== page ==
Since McDonald’s is a global icon of cultural imperialism and the target for numerous other social complaints, it’s a little awkward to celebrate the world’s largest fast-food corporation for a progressive political breakthrough. Nevertheless, McDonald’s has taken on what American politics lacks the nerve to confront: the dangerous practices of agribusiness in producing chicken, beef and pork–that is, the food McDonald’s sells to families. The company formally acknowledged in late June that the heavy use of growth-stimulating antibiotics by the meat industry threatens human health. It advised its poultry suppliers to phase out the practice or face the prospect of losing the business of America’s largest buyer of meat products. The warning is less firm for hogs and cattle, but those suppliers know they are on notice too. Mickey D is listening to his customers. “We would love to be a catalyst for change industrywide,” McDonald’s director for social responsibility affirmed.
Let’s hear it also for the galaxy of civic-action groups, from the Union of Concerned Scientists to Environmental Defense, from the Humane Society to the National Catholic Rural Life Conference, who made this happen. A coalition of thirteen organizations put aside cultural and political differences to educate the McDonald’s management. Some, like the Sierra Club, delivered the message by direct action, picketing Golden Arches outlets with signs like Get Food Off Drugs. Others, like Environmental Defense, pursued a lawyerly inside track, negotiating in “partnership” with the company’s proclaimed commitment to social responsibility.
The victory at McDonald’s is but one small piece in a much larger subject–the politics of food–but it demonstrates that people are not powerless against corporate behemoths, even the market leaders, if they find the right points of leverage. In an era when politics is paralyzed, unable or unwilling to advance government regulation of food and agriculture, some Americans have figured out how to achieve the next best thing–consumer power that changes industry behavior, not by one purchase at a time but on a grand scale by targeting large brands in the middleman position. We’ll see a lot more of this consumer jujitsu, because it works.
Michael Khoo, a campaign leader at the Union of Concerned Scientists, explains: “It’s definitely not perfect and it’s an unfortunate substitute for law, but people do have the power to change things. In a sense, McDonald’s is playing the role of what would be the USDA inspectors. If there’s going to be a choice, I would definitely rather have the government do it, but right now we don’t have a choice.”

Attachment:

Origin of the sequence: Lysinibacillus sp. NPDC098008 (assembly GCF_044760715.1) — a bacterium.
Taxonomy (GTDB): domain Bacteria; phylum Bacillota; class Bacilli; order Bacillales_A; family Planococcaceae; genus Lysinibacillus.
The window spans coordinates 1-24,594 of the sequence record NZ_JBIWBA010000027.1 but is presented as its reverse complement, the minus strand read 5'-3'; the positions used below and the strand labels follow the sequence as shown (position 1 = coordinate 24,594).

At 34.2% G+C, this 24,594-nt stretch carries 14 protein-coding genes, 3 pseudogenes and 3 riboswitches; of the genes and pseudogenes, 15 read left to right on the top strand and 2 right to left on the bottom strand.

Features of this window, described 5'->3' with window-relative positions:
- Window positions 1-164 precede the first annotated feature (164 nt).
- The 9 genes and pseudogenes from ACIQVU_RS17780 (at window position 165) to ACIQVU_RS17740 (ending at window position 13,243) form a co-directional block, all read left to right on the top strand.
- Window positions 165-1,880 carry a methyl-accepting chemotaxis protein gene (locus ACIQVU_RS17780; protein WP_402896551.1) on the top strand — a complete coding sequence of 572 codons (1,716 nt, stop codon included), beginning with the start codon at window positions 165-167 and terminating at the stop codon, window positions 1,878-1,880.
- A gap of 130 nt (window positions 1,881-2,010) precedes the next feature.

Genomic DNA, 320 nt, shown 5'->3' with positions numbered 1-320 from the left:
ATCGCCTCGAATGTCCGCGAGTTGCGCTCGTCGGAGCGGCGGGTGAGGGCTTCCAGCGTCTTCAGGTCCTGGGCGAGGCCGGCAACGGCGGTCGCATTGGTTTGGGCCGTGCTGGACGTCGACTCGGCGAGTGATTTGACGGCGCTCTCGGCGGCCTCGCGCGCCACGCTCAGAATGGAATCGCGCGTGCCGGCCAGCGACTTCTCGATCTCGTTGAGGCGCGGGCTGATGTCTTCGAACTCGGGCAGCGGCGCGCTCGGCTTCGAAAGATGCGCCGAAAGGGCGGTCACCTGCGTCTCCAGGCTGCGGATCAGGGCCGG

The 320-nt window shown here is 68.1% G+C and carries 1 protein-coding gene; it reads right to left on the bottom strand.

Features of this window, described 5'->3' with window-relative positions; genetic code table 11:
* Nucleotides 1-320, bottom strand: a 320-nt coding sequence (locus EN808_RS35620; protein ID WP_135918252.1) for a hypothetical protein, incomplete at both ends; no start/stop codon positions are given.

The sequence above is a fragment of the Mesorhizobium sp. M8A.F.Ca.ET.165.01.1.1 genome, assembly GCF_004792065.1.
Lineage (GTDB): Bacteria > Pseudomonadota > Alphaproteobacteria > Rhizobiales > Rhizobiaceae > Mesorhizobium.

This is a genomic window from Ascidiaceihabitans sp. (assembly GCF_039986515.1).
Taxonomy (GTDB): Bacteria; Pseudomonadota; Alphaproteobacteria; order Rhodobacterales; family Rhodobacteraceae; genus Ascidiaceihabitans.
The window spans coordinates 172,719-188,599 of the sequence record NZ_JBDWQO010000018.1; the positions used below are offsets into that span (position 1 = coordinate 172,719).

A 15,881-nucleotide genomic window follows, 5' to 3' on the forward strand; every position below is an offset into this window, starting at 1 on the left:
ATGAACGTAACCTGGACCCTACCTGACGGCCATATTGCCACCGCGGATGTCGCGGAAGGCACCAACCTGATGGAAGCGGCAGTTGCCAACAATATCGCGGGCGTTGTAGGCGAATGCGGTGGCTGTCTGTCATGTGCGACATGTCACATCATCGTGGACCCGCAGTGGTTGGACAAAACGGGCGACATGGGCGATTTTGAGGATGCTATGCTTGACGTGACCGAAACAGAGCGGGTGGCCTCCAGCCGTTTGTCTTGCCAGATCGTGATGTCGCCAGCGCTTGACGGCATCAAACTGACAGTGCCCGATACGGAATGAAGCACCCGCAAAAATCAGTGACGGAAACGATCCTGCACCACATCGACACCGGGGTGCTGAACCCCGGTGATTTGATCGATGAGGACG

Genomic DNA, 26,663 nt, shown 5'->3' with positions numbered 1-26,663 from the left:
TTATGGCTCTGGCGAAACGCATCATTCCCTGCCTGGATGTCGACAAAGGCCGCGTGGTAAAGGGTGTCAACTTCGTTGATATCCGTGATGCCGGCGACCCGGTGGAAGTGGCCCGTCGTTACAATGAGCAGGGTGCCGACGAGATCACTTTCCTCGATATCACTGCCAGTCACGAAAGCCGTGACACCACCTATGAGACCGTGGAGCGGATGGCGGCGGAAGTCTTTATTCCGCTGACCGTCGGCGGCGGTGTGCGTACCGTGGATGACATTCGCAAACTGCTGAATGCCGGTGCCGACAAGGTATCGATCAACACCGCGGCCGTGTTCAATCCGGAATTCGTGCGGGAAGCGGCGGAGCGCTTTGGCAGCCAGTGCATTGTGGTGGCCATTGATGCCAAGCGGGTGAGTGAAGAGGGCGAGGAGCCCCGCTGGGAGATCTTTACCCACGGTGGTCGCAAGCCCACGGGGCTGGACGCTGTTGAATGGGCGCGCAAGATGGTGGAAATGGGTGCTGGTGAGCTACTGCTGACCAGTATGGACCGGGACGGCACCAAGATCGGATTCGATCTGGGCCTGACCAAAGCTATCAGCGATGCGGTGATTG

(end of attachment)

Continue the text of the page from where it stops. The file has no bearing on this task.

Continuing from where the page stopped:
The antibiotics problem is widely understood though not yet candidly addressed by industry scientists or the federal government. Their egregious overuse encourages the development of resistant strains of bacteria that then may migrate into the environment at large, including perhaps human bodies. The supposed efficiency of corporatized agriculture is riddled with many such contradictions–the company cuts costs and boosts profits by growing the chickens or hogs faster, often in brutal conditions, then somebody else (usually the taxpayers) pays to fight newly created strains of disease. Given market competition, each company typically claims it has no choice but to adopt the various practices of so-called efficiency that also produce collateral damage to society, health and the environment. Then they hear from their customers–not just scattered objections now and then, but in concerted, coordinated, well-informed waves.
Yes, it definitely helped that the long-running record of McDonald’s sales growth has stalled. When you’re losing customers or not gaining enough new ones, it does focus the company’s mind on what might be wrong with the product. Nike underwent a similar conversion experience on the issue of sweatshops when its market share began to decline. Who knows why this happened, but Nike couldn’t ignore the possibility that all those crazy kids campaigning against foul labor practices in Asian or Mexican sweatshops might have something to do with falling sales.